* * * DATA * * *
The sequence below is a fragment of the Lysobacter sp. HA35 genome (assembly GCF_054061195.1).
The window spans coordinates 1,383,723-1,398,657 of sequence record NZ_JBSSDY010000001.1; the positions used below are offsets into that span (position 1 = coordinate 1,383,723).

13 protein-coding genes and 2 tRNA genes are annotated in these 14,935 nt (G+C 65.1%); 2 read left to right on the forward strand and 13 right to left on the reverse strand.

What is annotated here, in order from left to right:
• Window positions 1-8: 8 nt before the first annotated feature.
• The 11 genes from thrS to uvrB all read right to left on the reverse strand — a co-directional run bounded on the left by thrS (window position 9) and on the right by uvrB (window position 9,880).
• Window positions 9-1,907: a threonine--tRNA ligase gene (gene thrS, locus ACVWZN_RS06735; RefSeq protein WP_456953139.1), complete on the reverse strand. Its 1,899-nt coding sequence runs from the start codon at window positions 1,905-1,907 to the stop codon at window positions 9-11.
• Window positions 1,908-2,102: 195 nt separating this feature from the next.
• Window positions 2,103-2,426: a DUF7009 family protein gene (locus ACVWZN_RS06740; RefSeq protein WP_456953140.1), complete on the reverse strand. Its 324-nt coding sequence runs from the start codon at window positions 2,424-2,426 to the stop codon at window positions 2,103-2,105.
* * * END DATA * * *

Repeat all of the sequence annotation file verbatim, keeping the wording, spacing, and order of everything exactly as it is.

The sequence below is a fragment of the Lysobacter sp. HA35 genome (assembly GCF_054061195.1).
The window spans coordinates 1,383,723-1,398,657 of sequence record NZ_JBSSDY010000001.1; the positions used below are offsets into that span (position 1 = coordinate 1,383,723).

13 protein-coding genes and 2 tRNA genes are annotated in these 14,935 nt (G+C 65.1%); 2 read left to right on the forward strand and 13 right to left on the reverse strand.

What is annotated here, in order from left to right:
• Window positions 1-8: 8 nt before the first annotated feature.
• The 11 genes from thrS to uvrB all read right to left on the reverse strand — a co-directional run bounded on the left by thrS (window position 9) and on the right by uvrB (window position 9,880).
• Window positions 9-1,907: a threonine--tRNA ligase gene (gene thrS, locus ACVWZN_RS06735; RefSeq protein WP_456953139.1), complete on the reverse strand. Its 1,899-nt coding sequence runs from the start codon at window positions 1,905-1,907 to the stop codon at window positions 9-11.
• Window positions 1,908-2,102: 195 nt separating this feature from the next.
• Window positions 2,103-2,426: a DUF7009 family protein gene (locus ACVWZN_RS06740; RefSeq protein WP_456953140.1), complete on the reverse strand. Its 324-nt coding sequence runs from the start codon at window positions 2,424-2,426 to the stop codon at window positions 2,103-2,105.